Max Reviews: “Crazy Heart” – 4 stars out of four.
I’ve found it relatively impossible to separate how good “Crazy Heart” is with how good Jeff Bridges is, try as I may. Speculation about whether the movie would be as fine without him seem pointless, as it never will be. Without him, that is. While plays are re-interpreted constantly, with new casts, new directors, new ideas, a film character and the actor who portrays him are inseperable. No matter what the character was on the page, for better or for worse, history will simply remember how they are portrayed. Therefore, to say Jeff Bridges plays Bad Blake seems to be an understatement. Let us proceed with the notion that Jeff Bridges is Bad Blake, or, to put it another way, Bad Blake is Jeff Bridges, and always will be. Comforting, isn’t it?
Which is not to say that one is hyper-aware of this fact while watching the movie. Quite the opposite, in fact. Jeff Bridges is not what I would call a chameleon, and yet he inhabits his roles so fully as to hide in plain sight. I’d call him a vessel. All trace thoughts of Bridges bleed away as soon as we hear him sing; from then on we see Bad Blake, no doubt about it. I don’t know how he does it, but he brings a lifetime of experience to these songs. He seems to know them inside out, like the Frank Sinatra* who sings “My Way” at the end of his career. “I used to be somebody, but now I’m somebody else”, he sings. Bridges makes every word, and the several meanings, resonate strongly.
I would be remiss if I were not to mention the music in the film. Writer-director Scott Cooper wrangled an impressive stable of musicians to contribute to the film, both the music that plays throughout the film and the songs which Blake himself sings. The movie’s theme song of sorts, “The Weary Kind”, has a build-up in the movie that would seem to be crippling. From early on in the movie, when his manager and his protege haggle him to write new music, it is obvious that Bad will end up writing a song, one that will summarize the experience and, possibly, contain the film’s title within its lyrics. That I still had a lump in my throat when it eventually played, and every subsequent time I hear it, tells you all you need to know about how good it is.
The movie follows Blake, an aging, alcoholic and thoroughly over-the-hill country music singer who was once a headliner, but is now relegated to touring small bars and the occasional bowling alley. An early scene shows him dismissing a member of his back-up band who asks him to jam before the show. “Just listen to the CD”, Blake responds, and returns to his motel room. Later that night, during the performance, he leaves the stage to throw up in a garbage can out back. We believe that he is merely going through the motions. And yet, look at him later on down the road: Arriving at another venue, he is delighted to find that the piano player he will be playing with has real talent. That night, while dazzling the crowd, we see the twinkle in his eye. He’s still got it.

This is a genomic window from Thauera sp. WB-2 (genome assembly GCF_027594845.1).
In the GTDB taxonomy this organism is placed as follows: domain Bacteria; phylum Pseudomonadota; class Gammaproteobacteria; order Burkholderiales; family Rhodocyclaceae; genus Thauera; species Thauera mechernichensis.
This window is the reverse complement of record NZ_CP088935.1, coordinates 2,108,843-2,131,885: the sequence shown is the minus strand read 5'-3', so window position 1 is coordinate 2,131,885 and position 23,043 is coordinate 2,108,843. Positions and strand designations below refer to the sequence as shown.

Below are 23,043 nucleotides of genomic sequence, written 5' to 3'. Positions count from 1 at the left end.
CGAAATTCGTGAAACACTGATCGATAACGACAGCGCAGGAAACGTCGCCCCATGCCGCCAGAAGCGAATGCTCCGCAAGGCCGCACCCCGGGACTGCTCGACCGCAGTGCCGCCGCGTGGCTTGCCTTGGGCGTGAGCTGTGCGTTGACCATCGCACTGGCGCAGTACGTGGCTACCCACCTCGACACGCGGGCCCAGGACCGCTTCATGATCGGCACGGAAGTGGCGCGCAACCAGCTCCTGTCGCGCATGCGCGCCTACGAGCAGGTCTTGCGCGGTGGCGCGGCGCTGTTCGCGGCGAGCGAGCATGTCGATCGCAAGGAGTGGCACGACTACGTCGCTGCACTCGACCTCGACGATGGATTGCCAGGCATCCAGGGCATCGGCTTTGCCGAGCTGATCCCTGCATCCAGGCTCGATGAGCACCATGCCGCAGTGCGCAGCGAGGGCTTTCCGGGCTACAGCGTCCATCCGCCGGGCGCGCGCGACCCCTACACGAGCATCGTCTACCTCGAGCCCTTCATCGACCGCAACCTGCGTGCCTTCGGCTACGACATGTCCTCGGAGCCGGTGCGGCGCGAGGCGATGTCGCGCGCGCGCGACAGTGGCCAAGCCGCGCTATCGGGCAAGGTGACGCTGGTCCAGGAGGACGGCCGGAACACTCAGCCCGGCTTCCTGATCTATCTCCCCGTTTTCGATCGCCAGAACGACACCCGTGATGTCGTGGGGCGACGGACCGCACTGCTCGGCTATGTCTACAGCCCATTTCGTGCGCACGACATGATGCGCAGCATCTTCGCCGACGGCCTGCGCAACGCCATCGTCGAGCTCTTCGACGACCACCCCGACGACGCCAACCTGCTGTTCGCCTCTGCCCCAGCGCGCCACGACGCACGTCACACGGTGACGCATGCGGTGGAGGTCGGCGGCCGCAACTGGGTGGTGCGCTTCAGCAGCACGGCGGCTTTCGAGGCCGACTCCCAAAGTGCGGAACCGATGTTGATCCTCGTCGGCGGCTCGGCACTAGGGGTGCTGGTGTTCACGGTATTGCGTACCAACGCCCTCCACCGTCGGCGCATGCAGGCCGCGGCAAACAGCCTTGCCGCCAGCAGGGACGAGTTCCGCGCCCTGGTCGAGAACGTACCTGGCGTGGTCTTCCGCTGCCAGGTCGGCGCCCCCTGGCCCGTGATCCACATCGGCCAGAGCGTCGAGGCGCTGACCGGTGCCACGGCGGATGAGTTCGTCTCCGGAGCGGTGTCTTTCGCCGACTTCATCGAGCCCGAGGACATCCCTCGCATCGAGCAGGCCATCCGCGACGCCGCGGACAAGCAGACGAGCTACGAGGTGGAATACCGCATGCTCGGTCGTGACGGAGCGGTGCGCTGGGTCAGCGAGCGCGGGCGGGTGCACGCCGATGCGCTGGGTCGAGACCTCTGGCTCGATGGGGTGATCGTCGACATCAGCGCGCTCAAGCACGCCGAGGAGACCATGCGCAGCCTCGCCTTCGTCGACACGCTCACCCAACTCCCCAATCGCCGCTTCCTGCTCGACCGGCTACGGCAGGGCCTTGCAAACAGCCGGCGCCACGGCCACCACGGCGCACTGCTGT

I’m not the first to point out the similarities between this story and “The Wrestler”, which starred Mickey Rourke in a performance that, like Bridges’, could have only been played by him. Both films seem to have caught lightening in a bottle. But the existence of both films does not compromise the other. They, after all, had nothing to do with one another, and there are countless stories and movies like them. And they both prove that with great writing, acting and filmmaking, even the oldest story can be made fresh. Just as the oldest song can be by the finest of musicians.
Many actresses might fall to the wayside when matched with such a formidable actor, but Bridges is matched every step of the way by the severely underused Maggie Gyllenhaal, as the woman Blake finds at the end of the road. She believes their relationship is doomed to fail. There is a scene in the film where Bad is writing a song on her bed, and she begins to cry. He asks her what’s wrong. Here is a moment that in the hands of a lesser actress might have seemed pathetic or cloying. Not with Gyllenhaal. She grounds every moment. This relationship is as tender as any you’d have found on the screens in 2009.
But life somehow always seems to get in the way. Crazy Heart does not end happily, nor does it end particularly sadly. In fact, in my head, it hasn’t ended at all. In my mind, Bad Blake is still out there, touring the road. And even after Bridges is gone, he will still live on there.
Comforting, isn’t it?
*The included Bono piece reads laughably. But choose the option that allows Bono to read it, and it achieves a transformative, magnificent silliness.